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Jewish Literary Links for Shabbat

Photo Credit: Reut Miryam Cohen


Every Friday morning My Machberet presents an assortment of Jewish-interest links, primarily of the literary variety.

  • The new issue of The Tower includes a terrific profile of author Ruchama King Feuerman, by Beth Kissileff.
  • Another take on the new Philip Roth biography, this time from Adam Kirsch.
  • For Tablet, Tova Ross examines “ex-frum” memoirs.
  • Also on Tablet: An unusual essay about Art Spiegelman and Maus, by David Van Biema.
  • New resource for those interested in creating some of their own Jewish writing: The Whole Megillah LLC
  • Shabbat shalom.

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    Jewish Literary Links for Shabbat

    Photo Credit: Reut Miryam Cohen


    Every Friday morning My Machberet presents an assortment of Jewish-interest links, primarily of the literary variety.

  • For those of you in Israel: Check out this mini-conference on literary translation coming up at Bar Ilan University. (An email announcement that I received assures: “The conference is in English and is free of charge.”)
  • Reading through the January 2014 edition of the Generations of the Shoah International (GSI) newsletter this week, I realized that I might not yet have recommended this monthly e-publication for anyone wanting to follow events and publications relating to Holocaust commemoration and study. Or it has been a long time since I’ve done so.
  • On my tbr list: Claudia Roth Pierpont’s Roth Unbound. Especially after D.G. Myers’s review.
  • An intriguing post from Theater J, including student reflections on Motti Lerner’s play “The Admission.”
  • And in case you missed it: an all-too-brief preview of notable “Jewish books” coming in 2014.
  • Shabbat shalom.

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    My Year In Jewish Books

    StarFor the past two years, I’ve found it useful (and kind of fun) to look back on “my year in Jewish books.” So, borrowing some of the same introductory wording, I’m going to attempt to do something similar for 2013, even if Hanukkah came so early this year that this 2013 iteration lacks the same usefulness a gift-inspiration guide.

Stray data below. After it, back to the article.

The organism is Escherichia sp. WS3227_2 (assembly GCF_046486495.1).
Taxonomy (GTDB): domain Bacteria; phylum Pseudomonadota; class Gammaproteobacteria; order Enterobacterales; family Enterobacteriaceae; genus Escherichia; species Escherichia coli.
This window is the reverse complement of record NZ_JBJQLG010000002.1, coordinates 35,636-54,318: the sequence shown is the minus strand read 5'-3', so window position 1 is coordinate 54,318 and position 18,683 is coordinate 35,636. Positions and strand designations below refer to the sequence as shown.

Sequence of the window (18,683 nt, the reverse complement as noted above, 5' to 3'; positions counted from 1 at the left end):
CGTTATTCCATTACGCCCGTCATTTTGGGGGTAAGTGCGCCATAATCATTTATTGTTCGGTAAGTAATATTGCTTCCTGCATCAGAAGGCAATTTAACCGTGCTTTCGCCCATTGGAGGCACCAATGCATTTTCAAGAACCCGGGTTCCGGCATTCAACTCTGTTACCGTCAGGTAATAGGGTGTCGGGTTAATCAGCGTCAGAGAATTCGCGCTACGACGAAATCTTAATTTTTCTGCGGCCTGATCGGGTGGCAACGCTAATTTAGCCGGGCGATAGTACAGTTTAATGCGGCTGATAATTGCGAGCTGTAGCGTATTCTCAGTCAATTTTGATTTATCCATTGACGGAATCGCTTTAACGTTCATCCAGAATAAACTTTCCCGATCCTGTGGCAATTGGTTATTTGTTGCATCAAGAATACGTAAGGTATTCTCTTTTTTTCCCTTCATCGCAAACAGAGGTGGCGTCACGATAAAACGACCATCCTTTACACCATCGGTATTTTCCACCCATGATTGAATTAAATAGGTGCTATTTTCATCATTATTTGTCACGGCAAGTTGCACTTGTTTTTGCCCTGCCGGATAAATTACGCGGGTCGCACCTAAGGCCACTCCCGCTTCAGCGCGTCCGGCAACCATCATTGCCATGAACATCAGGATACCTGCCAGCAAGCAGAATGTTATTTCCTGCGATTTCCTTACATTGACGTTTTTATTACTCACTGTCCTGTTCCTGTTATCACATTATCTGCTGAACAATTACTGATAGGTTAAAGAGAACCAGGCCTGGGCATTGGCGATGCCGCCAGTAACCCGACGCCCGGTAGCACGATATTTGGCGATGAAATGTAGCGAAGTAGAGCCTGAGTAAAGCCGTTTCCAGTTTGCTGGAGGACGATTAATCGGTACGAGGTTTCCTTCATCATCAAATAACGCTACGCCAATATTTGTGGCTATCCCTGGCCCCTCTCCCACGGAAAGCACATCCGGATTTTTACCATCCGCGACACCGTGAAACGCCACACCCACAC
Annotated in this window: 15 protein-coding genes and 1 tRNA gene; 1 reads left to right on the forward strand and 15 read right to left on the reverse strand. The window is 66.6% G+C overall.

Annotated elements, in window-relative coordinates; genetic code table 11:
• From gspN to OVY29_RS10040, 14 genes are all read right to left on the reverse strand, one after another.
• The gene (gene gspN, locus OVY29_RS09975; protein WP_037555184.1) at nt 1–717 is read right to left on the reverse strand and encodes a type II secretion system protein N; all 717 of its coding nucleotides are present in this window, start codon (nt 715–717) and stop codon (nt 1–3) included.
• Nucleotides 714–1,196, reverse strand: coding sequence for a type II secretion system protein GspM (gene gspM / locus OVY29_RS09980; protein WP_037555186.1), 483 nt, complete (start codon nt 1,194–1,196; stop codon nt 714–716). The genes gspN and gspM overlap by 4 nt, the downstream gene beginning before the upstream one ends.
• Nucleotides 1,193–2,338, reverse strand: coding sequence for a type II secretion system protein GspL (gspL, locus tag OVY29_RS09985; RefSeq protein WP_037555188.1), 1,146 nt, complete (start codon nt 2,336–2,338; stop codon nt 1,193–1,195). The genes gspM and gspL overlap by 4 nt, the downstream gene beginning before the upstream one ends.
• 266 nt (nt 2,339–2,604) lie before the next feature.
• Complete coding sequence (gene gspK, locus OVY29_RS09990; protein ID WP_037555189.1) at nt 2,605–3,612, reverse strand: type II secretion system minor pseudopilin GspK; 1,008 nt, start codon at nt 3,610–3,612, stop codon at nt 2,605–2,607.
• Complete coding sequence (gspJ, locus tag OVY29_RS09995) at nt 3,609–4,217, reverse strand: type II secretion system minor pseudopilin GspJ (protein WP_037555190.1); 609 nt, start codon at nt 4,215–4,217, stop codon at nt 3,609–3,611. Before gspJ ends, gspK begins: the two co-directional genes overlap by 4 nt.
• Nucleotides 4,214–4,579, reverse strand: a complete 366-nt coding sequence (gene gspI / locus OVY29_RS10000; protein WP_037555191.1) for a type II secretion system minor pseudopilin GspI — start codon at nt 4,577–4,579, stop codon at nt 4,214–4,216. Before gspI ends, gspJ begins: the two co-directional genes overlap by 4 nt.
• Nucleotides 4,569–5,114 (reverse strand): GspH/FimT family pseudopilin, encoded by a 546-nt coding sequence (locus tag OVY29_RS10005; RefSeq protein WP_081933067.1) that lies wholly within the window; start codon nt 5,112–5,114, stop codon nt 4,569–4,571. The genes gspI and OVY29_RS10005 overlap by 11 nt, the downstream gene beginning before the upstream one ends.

Reviewing my reading for 2013 (thank you, Goodreads!), I can see that I do not and would not ever limit my reading to “Jewish books” exclusively. (By the way, in case you haven’t heard me say this before, I define “Jewish books” as books with substantive Jewish content. In my view, non-Jewish authors can write “Jewish books.” And Jewish authors can write books that don’t strike me as particularly Jewish.)

    But this year, as usual, I did read quite a few books that fall within the “Jewish book” category. And, as an advocate for Jewish literature, I’m proud of that.

    Below, you will find these books presented in the order in which I read them. Please note that, where appropriate, I have included links to reviews, essays, and newsy items I have written; interviews I have conducted; and the odd blog post. I have also disclosed how I obtained each book: P (purchase), R (complimentary review copy/complimentary seminar copy), L (library). Continue reading ›

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    Jewish Literary Links for Shabbat

    Photo Credit: Reut Miryam Cohen

    Every Friday morning My Machberet presents an assortment of Jewish-interest links, primarily of the literary variety.

  • Discovered via Fiction & Film for French Historians: Julie Kalman reviews An Officer and a Spy, a novel by Robert Harris that is based on the Dreyfus Affair. The book will be released in the U.S. late next month.
  • Beautiful poem, “Hineini,” by David M. Harris (scroll down).
  • Leah Falk writes about Kenneth Bonert’s novel The Lion Seeker, which, Falk explains, “tells a Jewish immigration story that never touches America, but nonetheless takes in hand this vulnerability and other difficulties in the literature and public narratives of immigration.”
  • Many thanks to Diana Bletter for hosting the December Jewish Book Carnival.
  • Finally, and in case you missed it: some smart writing about a stupid boycott.
  • Shabbat shalom.

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    Jewish Literary Links for Shabbat

    Photo Credit: Reut Miryam Cohen


    Every Friday morning My Machberet presents an assortment of Jewish-interest links, primarily of the literary variety.

  • The Association for Jewish Studies annual conference begins on Sunday, December 15. I’ll be following along via the Twitter hashtag #AJS13.
  • My thanks to Zackary Sholem Berger for this introduction to the poetry of Yermiyahu Ahron Taub, on The Forward‘s Arty Semite blog.
  • This week I’m reading Jason K. Friedman’s prize-winning short-story collection Fire Year, described by Publishers Weekly as “seven funny, fearless outsiders’ tales set in Savannah and Atlanta—some depicting bygone orthodox Jewish communities, others the rife-with-irony ‘New South’.” The opening story, “Blue,” previously won the Moment-Karma Foundation fiction contest.
  • Must confess that I’m not satisfied with the conclusions drawn in “What is a Jewish Poem?” But the piece did add another essay to my tbr list.
  • “The YIVO Institute and Bard College are pleased to announce the third year of the Winter Program on Ashkenazi Civilization. This program, the first of its kind in the U.S., presents an integrated curriculum in the culture, history, language, and literature of East European Jews.” Courses offerings include “The Other Sholem Aleichem,” with Jonathan Brent; “New York Intellectuals Revisited,” with Adam Kirsch; “Jewish Literary Life in the Soviet Union,” with Gennady Estraikh; and more.
  • Shabbat shalom.

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